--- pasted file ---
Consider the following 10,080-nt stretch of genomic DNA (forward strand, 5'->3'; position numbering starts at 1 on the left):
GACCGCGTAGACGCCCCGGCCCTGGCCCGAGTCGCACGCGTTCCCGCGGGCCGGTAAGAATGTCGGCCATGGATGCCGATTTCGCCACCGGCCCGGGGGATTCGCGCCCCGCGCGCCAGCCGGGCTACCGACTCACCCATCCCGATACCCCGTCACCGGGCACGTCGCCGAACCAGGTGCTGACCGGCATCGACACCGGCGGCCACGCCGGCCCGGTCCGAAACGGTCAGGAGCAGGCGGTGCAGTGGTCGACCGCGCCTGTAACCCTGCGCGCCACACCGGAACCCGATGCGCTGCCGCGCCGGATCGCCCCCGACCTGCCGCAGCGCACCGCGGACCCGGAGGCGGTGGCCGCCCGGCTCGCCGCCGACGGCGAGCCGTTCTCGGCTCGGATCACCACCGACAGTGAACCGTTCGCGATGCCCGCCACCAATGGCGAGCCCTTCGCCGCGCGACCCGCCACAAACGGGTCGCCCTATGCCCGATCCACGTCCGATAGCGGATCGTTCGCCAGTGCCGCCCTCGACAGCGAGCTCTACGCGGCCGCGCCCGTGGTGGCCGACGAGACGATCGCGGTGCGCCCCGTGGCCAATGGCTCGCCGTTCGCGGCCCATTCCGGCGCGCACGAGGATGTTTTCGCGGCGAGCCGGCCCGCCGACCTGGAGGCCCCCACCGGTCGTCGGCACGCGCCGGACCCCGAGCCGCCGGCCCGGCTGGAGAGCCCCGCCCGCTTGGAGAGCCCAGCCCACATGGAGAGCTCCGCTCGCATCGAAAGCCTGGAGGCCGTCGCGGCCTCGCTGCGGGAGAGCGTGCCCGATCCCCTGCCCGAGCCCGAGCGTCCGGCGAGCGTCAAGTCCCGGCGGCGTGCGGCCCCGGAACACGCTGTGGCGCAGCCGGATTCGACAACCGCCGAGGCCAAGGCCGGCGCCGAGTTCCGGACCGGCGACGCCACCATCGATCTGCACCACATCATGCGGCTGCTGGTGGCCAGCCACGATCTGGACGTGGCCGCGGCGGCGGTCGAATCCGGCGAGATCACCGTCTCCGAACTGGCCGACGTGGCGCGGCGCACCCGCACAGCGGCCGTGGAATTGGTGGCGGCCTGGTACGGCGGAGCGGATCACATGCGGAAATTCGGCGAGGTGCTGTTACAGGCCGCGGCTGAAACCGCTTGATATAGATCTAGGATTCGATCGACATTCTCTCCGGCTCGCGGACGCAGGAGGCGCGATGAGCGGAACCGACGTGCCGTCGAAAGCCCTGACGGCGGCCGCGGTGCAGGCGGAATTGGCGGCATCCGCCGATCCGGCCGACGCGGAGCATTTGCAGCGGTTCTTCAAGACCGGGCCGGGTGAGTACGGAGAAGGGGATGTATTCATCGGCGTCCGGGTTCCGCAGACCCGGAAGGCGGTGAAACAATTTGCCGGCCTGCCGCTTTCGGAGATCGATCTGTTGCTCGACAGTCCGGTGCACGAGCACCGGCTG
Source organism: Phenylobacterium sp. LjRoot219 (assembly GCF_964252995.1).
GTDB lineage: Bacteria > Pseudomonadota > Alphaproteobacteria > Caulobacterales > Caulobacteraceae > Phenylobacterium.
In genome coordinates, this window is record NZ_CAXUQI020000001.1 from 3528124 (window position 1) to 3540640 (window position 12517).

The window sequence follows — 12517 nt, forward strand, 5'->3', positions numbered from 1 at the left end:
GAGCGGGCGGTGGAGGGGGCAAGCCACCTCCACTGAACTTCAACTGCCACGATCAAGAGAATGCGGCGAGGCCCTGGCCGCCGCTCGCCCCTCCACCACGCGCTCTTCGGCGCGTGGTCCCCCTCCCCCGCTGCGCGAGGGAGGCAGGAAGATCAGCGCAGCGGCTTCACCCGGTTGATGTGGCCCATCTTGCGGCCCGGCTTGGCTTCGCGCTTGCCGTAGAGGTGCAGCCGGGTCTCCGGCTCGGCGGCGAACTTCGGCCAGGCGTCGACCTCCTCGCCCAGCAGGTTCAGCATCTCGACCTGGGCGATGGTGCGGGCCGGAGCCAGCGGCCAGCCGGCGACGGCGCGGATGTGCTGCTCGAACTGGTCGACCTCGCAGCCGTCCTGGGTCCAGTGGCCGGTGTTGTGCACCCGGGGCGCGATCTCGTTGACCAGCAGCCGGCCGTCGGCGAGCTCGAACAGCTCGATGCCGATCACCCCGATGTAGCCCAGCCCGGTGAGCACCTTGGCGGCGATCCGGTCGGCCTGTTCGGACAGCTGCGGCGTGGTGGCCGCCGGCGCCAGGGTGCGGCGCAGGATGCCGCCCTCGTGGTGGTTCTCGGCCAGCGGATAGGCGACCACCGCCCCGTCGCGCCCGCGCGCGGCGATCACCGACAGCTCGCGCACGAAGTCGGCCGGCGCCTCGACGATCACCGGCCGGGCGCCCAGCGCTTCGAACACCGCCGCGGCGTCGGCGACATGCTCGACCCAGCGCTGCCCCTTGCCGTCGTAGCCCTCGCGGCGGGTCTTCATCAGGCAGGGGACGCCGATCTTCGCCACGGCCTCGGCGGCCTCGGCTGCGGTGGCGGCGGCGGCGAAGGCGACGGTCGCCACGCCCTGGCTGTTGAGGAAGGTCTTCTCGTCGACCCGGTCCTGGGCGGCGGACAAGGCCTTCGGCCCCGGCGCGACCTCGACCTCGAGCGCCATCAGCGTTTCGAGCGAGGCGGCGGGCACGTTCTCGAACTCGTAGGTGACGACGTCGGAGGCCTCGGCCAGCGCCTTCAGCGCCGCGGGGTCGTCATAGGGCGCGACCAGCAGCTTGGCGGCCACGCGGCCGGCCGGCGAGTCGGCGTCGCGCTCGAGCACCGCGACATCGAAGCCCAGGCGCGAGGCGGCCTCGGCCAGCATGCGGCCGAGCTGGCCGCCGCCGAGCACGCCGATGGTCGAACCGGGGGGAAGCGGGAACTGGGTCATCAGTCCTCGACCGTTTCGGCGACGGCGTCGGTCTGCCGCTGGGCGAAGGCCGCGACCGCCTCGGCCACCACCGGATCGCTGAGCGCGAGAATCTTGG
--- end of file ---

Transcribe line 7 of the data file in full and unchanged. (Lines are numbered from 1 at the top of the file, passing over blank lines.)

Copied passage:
GAGCGGGCGGTGGAGGGGGCAAGCCACCTCCACTGAACTTCAACTGCCACGATCAAGAGAATGCGGCGAGGCCCTGGCCGCCGCTCGCCCCTCCACCACGCGCTCTTCGGCGCGTGGTCCCCCTCCCCCGCTGCGCGAGGGAGGCAGGAAGATCAGCGCAGCGGCTTCACCCGGTTGATGTGGCCCATCTTGCGGCCCGGCTTGGCTTCGCGCTTGCCGTAGAGGTGCAGCCGGGTCTCCGGCTCGGCGGCGAACTTCGGCCAGGCGTCGACCTCCTCGCCCAGCAGGTTCAGCATCTCGACCTGGGCGATGGTGCGGGCCGGAGCCAGCGGCCAGCCGGCGACGGCGCGGATGTGCTGCTCGAACTGGTCGACCTCGCAGCCGTCCTGGGTCCAGTGGCCGGTGTTGTGCACCCGGGGCGCGATCTCGTTGACCAGCAGCCGGCCGTCGGCGAGCTCGAACAGCTCGATGCCGATCACCCCGATGTAGCCCAGCCCGGTGAGCACCTTGGCGGCGATCCGGTCGGCCTGTTCGGACAGCTGCGGCGTGGTGGCCGCCGGCGCCAGGGTGCGGCGCAGGATGCCGCCCTCGTGGTGGTTCTCGGCCAGCGGATAGGCGACCACCGCCCCGTCGCGCCCGCGCGCGGCGATCACCGACAGCTCGCGCACGAAGTCGGCCGGCGCCTCGACGATCACCGGCCGGGCGCCCAGCGCTTCGAACACCGCCGCGGCGTCGGCGACATGCTCGACCCAGCGCTGCCCCTTGCCGTCGTAGCCCTCGCGGCGGGTCTTCATCAGGCAGGGGACGCCGATCTTCGCCACGGCCTCGGCGGCCTCGGCTGCGGTGGCGGCGGCGGCGAAGGCGACGGTCGCCACGCCCTGGCTGTTGAGGAAGGTCTTCTCGTCGACCCGGTCCTGGGCGGCGGACAAGGCCTTCGGCCCCGGCGCGACCTCGACCTCGAGCGCCATCAGCGTTTCGAGCGAGGCGGCGGGCACGTTCTCGAACTCGTAGGTGACGACGTCGGAGGCCTCGGCCAGCGCCTTCAGCGCCGCGGGGTCGTCATAGGGCGCGACCAGCAGCTTGGCGGCCACGCGGCCGGCCGGCGAGTCGGCGTCGCGCTCGAGCACCGCGACATCGAAGCCCAGGCGCGAGGCGGCCTCGGCCAGCATGCGGCCGAGCTGGCCGCCGCCGAGCACGCCGATGGTCGAACCGGGGGGAAGCGGGAACTGGGTCATCAGTCCTCGACCGTTTCGGCGACGGCGTCGGTCTGCCGCTGGGCGAAGGCCGCGACCGCCTCGGCCACCACCGGATCGCTGAGCGCGAGAATCTTGG